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1.  Recent Structural and Mechanistic Insights into Endplate Acetylcholine Receptors 
Voluntary movement mediated by skeletal muscle relies on endplate acetylcholine receptors (AChR) to detect nerve-released ACh and depolarize themuscle fiber. Recent structural and mechanistic studies of the endplate AChR have catalyzed a leap in our understanding of the molecular steps in this chemical-to-electrical transduction process. Studies of acetylcholine binding protein (AChBP) give insight into ACh recognition, the first step in activation of the AChR. An atomic structural model of the Torpedo AChR at a resolution of 0.4 nm, together with single-ion channel recording methods, allow tracing of the link between the agonist binding event and gating of the ion channel, as well as determination of how the channel moves when it opens to allow flow of cations. Structural models of the human AChR enable precise mapping of disease-causing mutations, while studies of the speed with which single AChR channels open and close cast light on pathogenic mechanisms.
doi:10.1196/annals.1405.041
PMCID: PMC3478106  PMID: 18567853
acetylcholine receptor; acetylcholine binding protein; agonist recognition; binding-gating coupling mechanism; congenital myasthenic syndrome
2.  Detection and Trapping of Intermediate States Priming Nicotinic Receptor Channel Opening 
Nature  2009;459(7245):451-454.
In the course of synaptic transmission in the brain and periphery, acetylcholine receptors (AChRs) rapidly transduce a chemical signal into an electrical impulse. The speed of transduction owes in large part to rapid ACh association and dissociation, implying a binding site relatively non-selective for small cations; selective transduction has been supposed to originate from the ability of ACh, over that of other organic cations, to trigger the subsequent channel opening step. However transitions to and from the open state were shown to be similar for agonists with widely different efficacies.1,2,3 Here, by studying mutant AChRs, we find that the ultimate closed to open transition is agonist-independent and preceded by two primed closed states; the first primed state elicits brief openings, whereas the second elicits long-lived openings. Long-lived openings and the associated primed state are detected in the absence and presence of agonist, and exhibit the same kinetic signatures under both conditions. By covalently locking the agonist binding sites in the bound conformation, we find that each site initiates a priming step. Thus a change in binding site conformation primes the AChR for channel opening in a process that enables selective activation by ACh while maximizing speed and efficiency of the biological response.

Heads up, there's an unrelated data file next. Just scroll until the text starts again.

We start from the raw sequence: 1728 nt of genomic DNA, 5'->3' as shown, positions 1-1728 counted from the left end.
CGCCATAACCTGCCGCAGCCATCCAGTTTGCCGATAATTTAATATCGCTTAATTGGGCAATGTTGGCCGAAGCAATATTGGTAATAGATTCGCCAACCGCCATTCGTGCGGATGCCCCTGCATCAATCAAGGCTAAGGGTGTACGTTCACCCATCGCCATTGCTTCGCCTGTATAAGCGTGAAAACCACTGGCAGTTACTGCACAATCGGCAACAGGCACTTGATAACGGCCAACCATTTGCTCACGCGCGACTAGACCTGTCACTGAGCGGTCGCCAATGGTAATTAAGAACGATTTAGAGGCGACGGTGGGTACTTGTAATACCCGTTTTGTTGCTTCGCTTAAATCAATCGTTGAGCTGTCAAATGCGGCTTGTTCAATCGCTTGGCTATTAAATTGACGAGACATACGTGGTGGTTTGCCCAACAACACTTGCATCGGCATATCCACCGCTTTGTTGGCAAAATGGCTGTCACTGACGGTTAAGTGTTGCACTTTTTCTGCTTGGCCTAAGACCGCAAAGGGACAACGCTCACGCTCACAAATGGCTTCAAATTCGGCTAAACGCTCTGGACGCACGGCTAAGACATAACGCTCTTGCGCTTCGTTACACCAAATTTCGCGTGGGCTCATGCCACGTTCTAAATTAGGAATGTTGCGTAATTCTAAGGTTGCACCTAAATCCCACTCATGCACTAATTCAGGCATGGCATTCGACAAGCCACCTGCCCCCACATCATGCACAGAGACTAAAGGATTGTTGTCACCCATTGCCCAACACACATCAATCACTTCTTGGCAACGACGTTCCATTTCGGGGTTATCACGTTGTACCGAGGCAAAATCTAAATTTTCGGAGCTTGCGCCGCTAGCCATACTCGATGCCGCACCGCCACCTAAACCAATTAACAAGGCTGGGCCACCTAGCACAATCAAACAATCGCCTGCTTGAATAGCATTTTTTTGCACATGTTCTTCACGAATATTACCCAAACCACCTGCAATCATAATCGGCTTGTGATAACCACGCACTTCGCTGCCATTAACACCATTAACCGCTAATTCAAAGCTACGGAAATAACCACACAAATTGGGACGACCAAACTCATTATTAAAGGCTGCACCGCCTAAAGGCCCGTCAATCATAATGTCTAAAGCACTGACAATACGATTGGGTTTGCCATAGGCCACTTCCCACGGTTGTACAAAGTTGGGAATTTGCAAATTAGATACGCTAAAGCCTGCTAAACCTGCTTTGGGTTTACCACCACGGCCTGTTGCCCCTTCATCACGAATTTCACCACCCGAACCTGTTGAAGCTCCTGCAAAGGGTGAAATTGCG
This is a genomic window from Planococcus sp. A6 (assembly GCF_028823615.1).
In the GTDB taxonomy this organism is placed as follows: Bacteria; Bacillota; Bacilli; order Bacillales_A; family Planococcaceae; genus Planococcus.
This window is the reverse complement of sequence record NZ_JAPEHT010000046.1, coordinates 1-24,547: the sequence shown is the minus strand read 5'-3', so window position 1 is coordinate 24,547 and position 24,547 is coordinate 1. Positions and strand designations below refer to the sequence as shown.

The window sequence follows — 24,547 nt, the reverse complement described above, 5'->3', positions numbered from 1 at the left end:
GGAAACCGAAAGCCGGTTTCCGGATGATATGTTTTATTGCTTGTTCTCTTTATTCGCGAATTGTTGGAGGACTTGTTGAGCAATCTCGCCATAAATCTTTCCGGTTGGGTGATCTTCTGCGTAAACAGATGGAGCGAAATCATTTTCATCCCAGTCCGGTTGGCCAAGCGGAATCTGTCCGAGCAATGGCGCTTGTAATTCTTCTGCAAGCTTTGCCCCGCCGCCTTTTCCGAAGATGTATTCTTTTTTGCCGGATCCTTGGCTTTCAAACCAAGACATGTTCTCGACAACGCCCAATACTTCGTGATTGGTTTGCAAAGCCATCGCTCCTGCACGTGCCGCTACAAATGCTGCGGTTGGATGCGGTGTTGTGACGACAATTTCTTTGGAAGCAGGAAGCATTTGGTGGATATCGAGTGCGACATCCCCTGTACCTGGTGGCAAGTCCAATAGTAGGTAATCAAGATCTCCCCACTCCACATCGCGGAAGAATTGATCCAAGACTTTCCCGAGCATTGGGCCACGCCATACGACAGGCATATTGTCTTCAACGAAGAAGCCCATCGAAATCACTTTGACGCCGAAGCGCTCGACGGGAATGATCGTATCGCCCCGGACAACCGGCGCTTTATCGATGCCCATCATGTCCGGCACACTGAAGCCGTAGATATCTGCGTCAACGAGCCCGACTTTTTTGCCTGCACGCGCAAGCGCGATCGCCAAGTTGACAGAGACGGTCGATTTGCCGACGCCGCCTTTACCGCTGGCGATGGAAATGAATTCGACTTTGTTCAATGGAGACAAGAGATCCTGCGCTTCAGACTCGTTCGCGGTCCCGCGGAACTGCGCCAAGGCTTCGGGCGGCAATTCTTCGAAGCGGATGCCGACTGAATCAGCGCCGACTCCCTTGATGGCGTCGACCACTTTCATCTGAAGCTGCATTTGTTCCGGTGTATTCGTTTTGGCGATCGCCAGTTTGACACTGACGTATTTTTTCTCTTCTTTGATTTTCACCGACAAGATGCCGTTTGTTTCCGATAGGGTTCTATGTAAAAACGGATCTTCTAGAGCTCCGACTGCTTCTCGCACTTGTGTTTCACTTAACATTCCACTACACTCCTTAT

doi:10.1038/nature07923
PMCID: PMC2712348  PMID: 19339970
3.  Initial Coupling of Binding to Gating Mediated by Conserved Residues in the Muscle Nicotinic Receptor 
We examined functional consequences of intrasubunit contacts in the nicotinic receptor α subunit using single channel kinetic analysis, site-directed mutagenesis, and structural modeling. At the periphery of the ACh binding site, our structural model shows that side chains of the conserved residues αK145, αD200, and αY190 converge to form putative electrostatic interactions. Structurally conservative mutations of each residue profoundly impair gating of the receptor channel, primarily by slowing the rate of channel opening. The combined mutations αD200N and αK145Q impair channel gating to the same extent as either single mutation, while αK145E counteracts the impaired gating due to αD200K, further suggesting electrostatic interaction between these residues. Interpreted in light of the crystal structure of acetylcholine binding protein (AChBP) with bound carbamylcholine (CCh), the results suggest in the absence of ACh, αK145 and αD200 form a salt bridge associated with the closed state of the channel. When ACh binds, αY190 moves toward the center of the binding cleft to stabilize the agonist, and its aromatic hydroxyl group approaches αK145, which in turn loosens its contact with αD200. The positional changes of αK145 and αD200 are proposed to initiate the cascade of perturbations that opens the receptor channel: the first perturbation is of β-strand 7, which harbors αK145 and is part of the signature Cys-loop, and the second is of β-strand 10, which harbors αD200 and connects to the M1 domain. Thus, interplay between these three conserved residues relays the initial conformational change from the ACh binding site toward the ion channel.
doi:10.1085/jgp.200509283
PMCID: PMC2266616  PMID: 15955875

Results 1-3 (3)